Significant Accounting Policies
There have been no changes to our accounting policies disclosed in our audited consolidated financial statements and the related notes for the year ended December 31, 2017 other than, during the three months ended March 31, 2018, we adopted new accounting guidance related to stock-based compensation and to income tax effects of intra-entity transfers of assets other than inventory. See “Recently Adopted Accounting Pronouncements” below.. In addition, during the three months ended June 30, 2018, we adopted accounting policies relating to our convertible senior notes that were issued in May and June 2018 (see Note 6).
Use of Estimates
The preparation of condensed consolidated financial statements in conformity with U.S. GAAP requires management to make estimates and assumptions that affect the reported amounts of assets and liabilities, disclosure of contingent liabilities at the date of the condensed consolidated financial statements, and the reported amounts of revenue and expenses during the reporting period. Actual results could differ from these estimates and assumptions.
On an ongoing basis, our management evaluates estimates and assumptions based on historical data and experience, as well as various other factors that our management believes to be reasonable under the circumstances, the results of which form the basis for making judgments about the carrying value of assets and liabilities.
Convertible Senior Notes
Convertible senior notes are accounted for in accordance with the provisions of Accounting Standards Codification, or ASC, 470‑20, Debt with Conversion and Other Options. Convertible debt instruments that have a net settlement feature and may be settled wholly or partially in cash upon conversion are required to be separated into liability and equity components of the instrument. The carrying amount of the liability component of the instrument is computed by estimating the fair value of a similar liability without the conversion option. The carrying amount of the equity component, representing the conversion option, is then calculated by deducting the fair value of the liability component from the principal amount of the instrument. The difference between the principal amount and the liability component represents a debt discount that is amortized to interest expense over the respective term of the convertible debt instrument using the effective interest rate method. The equity component is not remeasured as long as it continues to meet the conditions for equity classification. Issuance costs incurred related to the issuance of convertible debt instruments are allocated to the liability and equity components based on their relative fair values.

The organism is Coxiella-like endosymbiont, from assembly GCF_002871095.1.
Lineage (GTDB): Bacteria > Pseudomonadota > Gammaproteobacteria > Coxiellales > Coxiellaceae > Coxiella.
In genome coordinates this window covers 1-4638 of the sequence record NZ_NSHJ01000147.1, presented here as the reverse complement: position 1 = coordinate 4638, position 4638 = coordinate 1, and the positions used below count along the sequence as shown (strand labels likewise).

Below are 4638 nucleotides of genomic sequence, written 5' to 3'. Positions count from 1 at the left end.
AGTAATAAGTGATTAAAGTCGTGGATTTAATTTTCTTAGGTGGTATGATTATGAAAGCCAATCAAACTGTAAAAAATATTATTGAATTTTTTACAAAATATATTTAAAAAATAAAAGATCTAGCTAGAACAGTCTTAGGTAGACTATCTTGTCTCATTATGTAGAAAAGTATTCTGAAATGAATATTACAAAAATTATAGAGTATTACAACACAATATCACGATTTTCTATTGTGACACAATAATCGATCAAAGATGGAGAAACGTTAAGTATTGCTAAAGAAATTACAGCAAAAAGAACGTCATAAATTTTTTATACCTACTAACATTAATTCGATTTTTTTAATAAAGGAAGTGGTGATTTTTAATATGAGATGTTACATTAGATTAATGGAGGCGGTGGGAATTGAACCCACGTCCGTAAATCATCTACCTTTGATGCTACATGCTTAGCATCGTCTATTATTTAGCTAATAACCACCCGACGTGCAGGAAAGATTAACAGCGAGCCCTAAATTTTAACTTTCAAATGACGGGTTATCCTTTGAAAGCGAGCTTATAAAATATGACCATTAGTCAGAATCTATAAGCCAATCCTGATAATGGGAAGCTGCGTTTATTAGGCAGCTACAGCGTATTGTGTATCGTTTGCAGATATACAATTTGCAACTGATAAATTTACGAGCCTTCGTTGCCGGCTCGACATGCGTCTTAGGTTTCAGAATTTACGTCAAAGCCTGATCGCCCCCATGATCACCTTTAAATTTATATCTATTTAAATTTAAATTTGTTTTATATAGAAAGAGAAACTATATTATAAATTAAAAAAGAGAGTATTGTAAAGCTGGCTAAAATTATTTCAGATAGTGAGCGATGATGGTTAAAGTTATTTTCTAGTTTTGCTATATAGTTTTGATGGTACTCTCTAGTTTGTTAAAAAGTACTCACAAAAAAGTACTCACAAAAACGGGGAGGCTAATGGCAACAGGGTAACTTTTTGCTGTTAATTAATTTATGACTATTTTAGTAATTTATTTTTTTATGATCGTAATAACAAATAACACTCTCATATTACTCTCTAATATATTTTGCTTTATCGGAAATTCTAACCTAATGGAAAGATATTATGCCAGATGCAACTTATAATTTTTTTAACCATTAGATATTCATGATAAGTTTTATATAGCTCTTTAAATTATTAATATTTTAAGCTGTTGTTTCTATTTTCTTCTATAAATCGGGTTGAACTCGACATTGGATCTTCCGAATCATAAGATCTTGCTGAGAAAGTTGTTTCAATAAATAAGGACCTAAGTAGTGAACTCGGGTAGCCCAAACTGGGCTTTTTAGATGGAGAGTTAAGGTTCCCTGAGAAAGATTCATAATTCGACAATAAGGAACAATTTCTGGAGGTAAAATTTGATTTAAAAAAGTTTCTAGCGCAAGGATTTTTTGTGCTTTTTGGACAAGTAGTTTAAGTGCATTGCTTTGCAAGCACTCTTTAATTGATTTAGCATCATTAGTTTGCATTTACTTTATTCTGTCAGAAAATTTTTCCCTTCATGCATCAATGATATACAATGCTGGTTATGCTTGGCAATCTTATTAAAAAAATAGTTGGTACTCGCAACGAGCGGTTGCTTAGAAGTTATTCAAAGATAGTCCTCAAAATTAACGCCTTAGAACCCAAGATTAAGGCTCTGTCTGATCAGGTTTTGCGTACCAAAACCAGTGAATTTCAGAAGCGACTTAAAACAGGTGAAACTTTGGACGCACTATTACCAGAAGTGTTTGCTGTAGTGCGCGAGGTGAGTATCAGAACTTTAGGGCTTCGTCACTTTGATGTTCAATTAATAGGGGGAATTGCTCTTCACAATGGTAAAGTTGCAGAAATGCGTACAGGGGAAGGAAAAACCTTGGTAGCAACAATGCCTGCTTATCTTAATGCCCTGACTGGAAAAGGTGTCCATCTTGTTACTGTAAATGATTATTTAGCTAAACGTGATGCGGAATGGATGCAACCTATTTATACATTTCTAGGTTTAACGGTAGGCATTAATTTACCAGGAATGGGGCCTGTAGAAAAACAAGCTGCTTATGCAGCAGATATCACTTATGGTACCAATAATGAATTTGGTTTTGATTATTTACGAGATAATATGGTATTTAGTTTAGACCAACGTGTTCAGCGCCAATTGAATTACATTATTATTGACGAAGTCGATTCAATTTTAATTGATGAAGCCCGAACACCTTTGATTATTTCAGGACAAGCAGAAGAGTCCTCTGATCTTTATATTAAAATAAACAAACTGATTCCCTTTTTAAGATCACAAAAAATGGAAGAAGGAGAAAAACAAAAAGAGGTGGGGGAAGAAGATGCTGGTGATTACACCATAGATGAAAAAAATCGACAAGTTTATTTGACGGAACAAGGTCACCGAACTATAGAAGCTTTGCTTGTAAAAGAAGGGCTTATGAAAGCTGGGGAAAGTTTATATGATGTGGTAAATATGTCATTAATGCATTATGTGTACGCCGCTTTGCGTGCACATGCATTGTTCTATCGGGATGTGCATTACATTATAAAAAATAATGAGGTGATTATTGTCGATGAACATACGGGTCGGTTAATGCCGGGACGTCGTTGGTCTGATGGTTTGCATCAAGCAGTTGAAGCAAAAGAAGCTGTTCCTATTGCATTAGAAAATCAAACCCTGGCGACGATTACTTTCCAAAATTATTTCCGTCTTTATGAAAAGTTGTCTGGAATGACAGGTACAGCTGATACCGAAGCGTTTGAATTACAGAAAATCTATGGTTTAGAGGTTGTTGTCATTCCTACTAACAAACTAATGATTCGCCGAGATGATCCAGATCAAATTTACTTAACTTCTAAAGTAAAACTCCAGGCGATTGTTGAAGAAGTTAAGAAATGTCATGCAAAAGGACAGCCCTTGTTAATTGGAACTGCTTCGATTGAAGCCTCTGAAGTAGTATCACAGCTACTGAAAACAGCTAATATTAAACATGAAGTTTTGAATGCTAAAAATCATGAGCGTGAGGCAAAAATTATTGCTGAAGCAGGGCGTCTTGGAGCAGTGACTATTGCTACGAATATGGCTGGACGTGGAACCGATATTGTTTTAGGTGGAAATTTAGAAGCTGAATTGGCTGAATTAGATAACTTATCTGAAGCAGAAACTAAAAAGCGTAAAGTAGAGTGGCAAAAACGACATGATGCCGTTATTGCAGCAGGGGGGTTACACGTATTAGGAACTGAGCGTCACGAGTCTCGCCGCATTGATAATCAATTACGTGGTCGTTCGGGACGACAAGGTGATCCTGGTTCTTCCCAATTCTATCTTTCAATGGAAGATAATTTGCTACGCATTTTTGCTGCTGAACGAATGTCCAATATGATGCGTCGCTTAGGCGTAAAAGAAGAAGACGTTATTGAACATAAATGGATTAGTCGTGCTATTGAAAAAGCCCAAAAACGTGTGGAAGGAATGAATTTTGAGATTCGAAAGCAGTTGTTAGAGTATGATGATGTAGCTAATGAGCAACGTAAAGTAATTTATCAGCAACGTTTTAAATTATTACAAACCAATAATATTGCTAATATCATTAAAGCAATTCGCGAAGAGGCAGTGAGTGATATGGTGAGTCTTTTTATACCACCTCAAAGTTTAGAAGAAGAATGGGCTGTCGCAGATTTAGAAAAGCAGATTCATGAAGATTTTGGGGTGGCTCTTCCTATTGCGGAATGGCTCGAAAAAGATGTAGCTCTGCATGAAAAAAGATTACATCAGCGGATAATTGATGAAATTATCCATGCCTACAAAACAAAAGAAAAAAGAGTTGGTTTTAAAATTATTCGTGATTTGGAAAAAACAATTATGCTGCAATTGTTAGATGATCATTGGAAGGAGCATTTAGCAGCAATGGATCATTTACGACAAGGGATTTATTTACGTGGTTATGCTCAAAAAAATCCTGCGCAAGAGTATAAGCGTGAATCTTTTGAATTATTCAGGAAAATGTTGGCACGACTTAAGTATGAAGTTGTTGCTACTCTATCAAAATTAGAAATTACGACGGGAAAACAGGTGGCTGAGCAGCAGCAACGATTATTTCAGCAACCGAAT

Variable Interest Entities
In accordance with ASC 810, Consolidation, the applicable accounting guidance for the consolidation of variable interest entities, or VIEs, we analyze our interests to determine if such interests are variable interests. If variable interests are identified, then the related entity is assessed to determine if it is a VIE. VIEs are generally entities that have either a total equity investment that is insufficient to permit the entity to finance its activities without additional subordinated financial support, or whose equity investors lack the characteristics of a controlling financial interest (i.e., ability to make significant decisions through voting rights and a right to receive the expected residual returns of the entity or an obligation to absorb the expected losses of the entity). If we determine that the entity is a VIE, we then assess if we must consolidate the VIE. We deem ourselves to be the primary beneficiary if we have both (i) the power to direct the activities of the VIE that most significantly impact the entity’s economic performance, and (ii) an obligation to absorb losses of the entity that could potentially be significant to the VIE, or a right to receive benefits from the entity that could be significant to the VIE.
As of December 31, 2017 and September 30, 2018, we determined that two and one of our distributors were VIEs under the guidance of ASC 810, Consolidation, respectively. These determinations were due to (i) our participation in the design of the distributor’s legal entity, (ii) our having a variable interest in the distributor, and (iii) our having the right to residual returns. We determined that we were not the primary beneficiary of these VIEs because we did not have (a) the power to direct the activities that most significantly impact the VIE’s economic performance, and (b) the obligation to absorb losses of the VIE or the right to receive benefits from the VIE that could potentially be significant. Therefore, we did not consolidate any assets or liabilities of these VIE’s in our consolidated balance sheets or record the results of these distributors in our consolidated statements of operations and comprehensive loss. Transactions with the VIEs were accounted for in the same manner as our other distributors and resellers. As of September 30, 2018 and December 31, 2017, we had no exposure to losses from the contractual relationships with these VIEs or commitments to fund these VIEs. During the three months ended March 31, 2018, we acquired 100% of the outstanding equity of one of our VIEs. Our condensed consolidated financial statements include the assets and liabilities and the results of operations of the acquired company commencing as of the acquisition date. See Note 3 for additional information.